ok, so either buy new lowering I beams or leave it the way it is, that is my options??
was there different springs for a small block compared to a big block?? if so, would that help?? I just want to lower it a couple of inches. thanks,.....bill
Lowering isn't a simple or relatively cheap affair with I-beamed trucks.

Yes, there were different springs for small and big block applications but that's not really the issue... the issue is the relationship of the spindle's horizontal centerline with the centerline of the I-beams... it's static. A-arm equipped vehicles can be lowered more easily with shorter springs cuz the balljoints can compensate by slightly pivoting and the A-arms increasing their angle from horizontal. All shorter springs do on our rigs is increase the tire's tilt from vertical. Meaning,the inside of the tire will have significant camber and steering will be all wonky.

Sit down on the ground in front of your truck. Now imagine the front suspension cycling and you'll likely understand it more. Look at the pivot points. .. Now do the same with a truck equipped with A-arms, like a C-10, or even a GM A-body, F-body, or G-body.

And no, lowering spindles are not available for these rigs. I wish!
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Old 06-28-2013, 01:14 AM
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You can cut coils and have the beam ends close to the wheels re-aligned at an alignment shop.
Some shops not all (do some research) heat and bend the beam ends to compensate for either pos. or neg. camber depending on if you raise or lower your truck. No real safety issue there cause that's how you adjust camber on twin I-beams or straight beams.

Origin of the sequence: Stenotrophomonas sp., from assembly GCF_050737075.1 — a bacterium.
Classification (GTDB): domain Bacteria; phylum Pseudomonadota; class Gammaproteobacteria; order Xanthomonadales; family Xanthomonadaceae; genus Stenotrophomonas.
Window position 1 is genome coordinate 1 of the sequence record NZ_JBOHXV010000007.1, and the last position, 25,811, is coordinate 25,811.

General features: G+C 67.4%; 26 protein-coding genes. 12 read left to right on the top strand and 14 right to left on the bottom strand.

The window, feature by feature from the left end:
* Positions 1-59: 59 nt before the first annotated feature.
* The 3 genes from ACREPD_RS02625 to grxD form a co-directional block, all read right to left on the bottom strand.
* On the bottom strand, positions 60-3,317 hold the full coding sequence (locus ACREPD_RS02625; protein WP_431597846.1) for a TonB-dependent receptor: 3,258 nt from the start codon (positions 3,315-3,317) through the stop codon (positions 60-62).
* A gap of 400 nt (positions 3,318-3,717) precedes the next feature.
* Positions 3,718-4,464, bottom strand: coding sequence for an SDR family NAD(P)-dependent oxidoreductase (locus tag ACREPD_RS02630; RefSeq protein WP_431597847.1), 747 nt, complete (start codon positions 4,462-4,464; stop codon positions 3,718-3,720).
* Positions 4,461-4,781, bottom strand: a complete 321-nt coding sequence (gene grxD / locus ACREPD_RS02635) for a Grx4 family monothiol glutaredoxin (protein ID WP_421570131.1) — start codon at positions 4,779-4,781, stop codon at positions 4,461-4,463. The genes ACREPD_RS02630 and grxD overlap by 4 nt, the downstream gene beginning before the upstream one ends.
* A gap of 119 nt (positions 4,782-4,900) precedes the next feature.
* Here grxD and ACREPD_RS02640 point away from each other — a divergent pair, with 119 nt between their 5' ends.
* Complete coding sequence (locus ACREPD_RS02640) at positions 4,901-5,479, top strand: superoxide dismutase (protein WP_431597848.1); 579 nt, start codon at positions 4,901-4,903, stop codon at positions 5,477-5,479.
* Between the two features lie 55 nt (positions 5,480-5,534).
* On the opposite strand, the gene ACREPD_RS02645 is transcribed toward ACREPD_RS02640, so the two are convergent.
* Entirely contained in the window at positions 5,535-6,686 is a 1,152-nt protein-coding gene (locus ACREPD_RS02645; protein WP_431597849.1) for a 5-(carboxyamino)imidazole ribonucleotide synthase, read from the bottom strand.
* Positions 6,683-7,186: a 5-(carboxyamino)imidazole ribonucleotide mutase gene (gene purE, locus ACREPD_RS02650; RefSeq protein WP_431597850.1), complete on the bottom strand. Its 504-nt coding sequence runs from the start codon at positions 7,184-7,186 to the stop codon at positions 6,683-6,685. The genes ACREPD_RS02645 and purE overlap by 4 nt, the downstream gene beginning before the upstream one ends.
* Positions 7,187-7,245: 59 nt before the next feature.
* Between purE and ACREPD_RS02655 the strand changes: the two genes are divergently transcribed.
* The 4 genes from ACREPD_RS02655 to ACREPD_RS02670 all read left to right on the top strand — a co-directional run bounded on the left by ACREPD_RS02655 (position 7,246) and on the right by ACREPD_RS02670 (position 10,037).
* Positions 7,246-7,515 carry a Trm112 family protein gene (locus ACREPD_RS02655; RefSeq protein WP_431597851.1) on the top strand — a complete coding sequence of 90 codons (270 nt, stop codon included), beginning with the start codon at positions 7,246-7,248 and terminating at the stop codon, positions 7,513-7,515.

That's the least expensive way.
There are so many options to replace these front ends but all will take some time and $. Those are options you have for the future if you decide you like the look or actually want to slam it. Later.
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Old 06-28-2013, 08:53 AM
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You can cut coils and have the beam ends close to the wheels re-aligned at an alignment shop.
Some shops not all (do some research) heat and bend the beam ends to compensate for either pos. or neg. camber depending on if you raise or lower your truck. No real safety issue there cause that's how you adjust camber on twin I-beams or straight beams...
Never take your truck to any shop that will heat the beams. The beams are meant to be bent cold. Heating them weakens them. Yes there is a safety issue doing it this way.

As to different springs. We again go back to ride height. Let's pretend you have a big block truck & want to put in small block springs. Compression rate is different. You will no longer have the control you had before. You will experience negative camber which will require alignment (you will need an alignment regardless of how you lower it). Next on the list will be a check for ride height. Ride height is determined by the relation of suspension to chassis. It has nothing to do with the actual height of the vehicle.
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Old 06-28-2013, 08:53 AM